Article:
HE is often called the Robin Hood of Scotland, but there is a huge difference between Jamie MacPherson and the legendary outlaw of Sherwood Forest. James MacPherson existed in reality, many of his amazing adventures were real, and he really was hanged, in Banff on November 16, 1700. He was just 25.

As with Hood, the legend of Jamie MacPherson survives and grows to this day, his story much embellished over the centuries. His tale does, however, have the testimony and approval of none other than Robert Burns. The involvement of our national Bard comes from the fact that more than 80 years after MacPherson’s execution, Burns rewrote the words of the song MacPherson’s Rant, supposedly written by the outlaw himself, that first appeared in print a year after Jamie was put to death for the crime of being ... a Gypsy. That’s right – in Scotland at that time, you could be hanged just for being of the Roma race. Thankfully, we have moved on.

With rather more delicate lyrics than the original, Burns called the song MacPherson’s Farewell, and it has been a standard of the folk canon for more than 200 years.

Yet it only tells a part of the extraordinary story of Jamie MacPherson, the Highland Freebooter, an outlaw, swordsman of great repute, a musician of note, and composer of the tune that bears his name. When delving into the story of MacPherson, it is often very difficult to distinguish between fact and fantasy, and yet again Sir Walter Scott pops up, cited as an authority on the story of MacPherson, except that Scott muddled things up and didn’t even get his place of execution correct, stating it was Inverness rather than Banff.

It was most certainly in the latter that MacPherson was hanged, and the final part of the proceedings of his trial is still extant. Sadly for MacPherson, the hereditary Sheriff of Banff, one Nicholas Dunbar, was determined to hang him, and pronounced this sentence for doom.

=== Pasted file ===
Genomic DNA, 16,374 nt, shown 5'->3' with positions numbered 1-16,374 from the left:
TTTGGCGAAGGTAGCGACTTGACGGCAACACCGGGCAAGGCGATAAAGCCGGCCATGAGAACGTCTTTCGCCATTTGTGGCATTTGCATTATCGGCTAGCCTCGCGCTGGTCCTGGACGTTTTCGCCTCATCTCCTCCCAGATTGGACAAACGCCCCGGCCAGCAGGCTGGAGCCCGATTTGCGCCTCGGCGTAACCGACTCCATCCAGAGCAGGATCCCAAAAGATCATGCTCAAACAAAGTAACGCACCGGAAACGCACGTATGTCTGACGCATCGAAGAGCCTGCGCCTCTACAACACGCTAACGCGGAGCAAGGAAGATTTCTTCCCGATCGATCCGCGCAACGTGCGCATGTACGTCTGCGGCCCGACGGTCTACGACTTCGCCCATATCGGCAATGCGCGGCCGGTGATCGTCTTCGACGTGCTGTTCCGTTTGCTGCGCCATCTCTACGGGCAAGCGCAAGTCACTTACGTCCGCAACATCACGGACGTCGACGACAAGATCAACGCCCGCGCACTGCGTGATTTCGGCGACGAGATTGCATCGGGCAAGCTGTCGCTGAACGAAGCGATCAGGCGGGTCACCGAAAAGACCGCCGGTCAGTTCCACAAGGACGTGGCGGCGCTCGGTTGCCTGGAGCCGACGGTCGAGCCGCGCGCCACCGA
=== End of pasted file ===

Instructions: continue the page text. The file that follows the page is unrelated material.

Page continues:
“Forasmeikle as you James McPherson, pannal (the accused) are found guilty by ane verdict of ane assyse, to be knoun, holden, and repute to be Egiptian (Gypsy) and a wagabond, and oppressor of his Magesties free lieges in ane bangstrie manner, and going up and down the country armed, and keeping mercats in ane hostile manner, and that you are a thief, and that you are of pessimae famae (worst repute).

“Therfor, the Sheriff-depute of Banff, and I in his name, adjudges and discernes you the said James McPherson to be taken to the Cross of Banff, from the tolbooth thereof, where you now lye, and there upon ane gibbet to be erected, to be hanged by the neck to the death by the hand of the common executioner, upon Friday next, being the 16th day of November instant, being a public weekly mercat day, betwixt the hours of two and three in the afternoon.”

As William Chambers wrote about MacPherson 170 years later in his Journal, volume 50: “In these old times, the Scottish local authorities went to work in a very peremptory way when they chanced to catch a band of marauders. The whole were summarily tried, hanged and done with.”

SO what did MacPherson do to earn such a fate? He was born in 1675, the illegitimate son of a laird, MacPherson of Invereshie, and a beautiful Gypsy woman. His father acknowledged his bastard son, and Jamie lived at Invereshie in Inverness-shire until his father died, reportedly killed by cattle thieves. Jamie was taken into the care of his mother’s people.

Growing up tall, strong and handsome, somewhere along the way he acquired great skill as a swordsman and a fiddler – his fiddle and a replica of his sword can be seen in the Clan MacPherson Museum in Newtonmore.

As a naturally charismatic figure he soon became leader of his own band of Gypsies. When working as tinkers, they were well liked by the common people of the north and north-east of Scotland, but MacPherson wanted greater wealth and soon turned into a “freebooter”, effectively a land-based pirate. He soon acquired the habit of annoying those in authority in various parts of the north east. He and his men were declared outlaws, not least for their habit of marching behind a piper into towns where markets were being held, there to relieve wealthy types of their cattle and other goods, though one anonymous writer claimed “no act of cruelty, or robbery of the widow, the fatherless, or the distressed was ever perpetrated under his command”.

ROMANTIC tosh, in all probability, but there is evidence that he did distribute some of his ill-gotten gains among his Gypsy folk and the poor.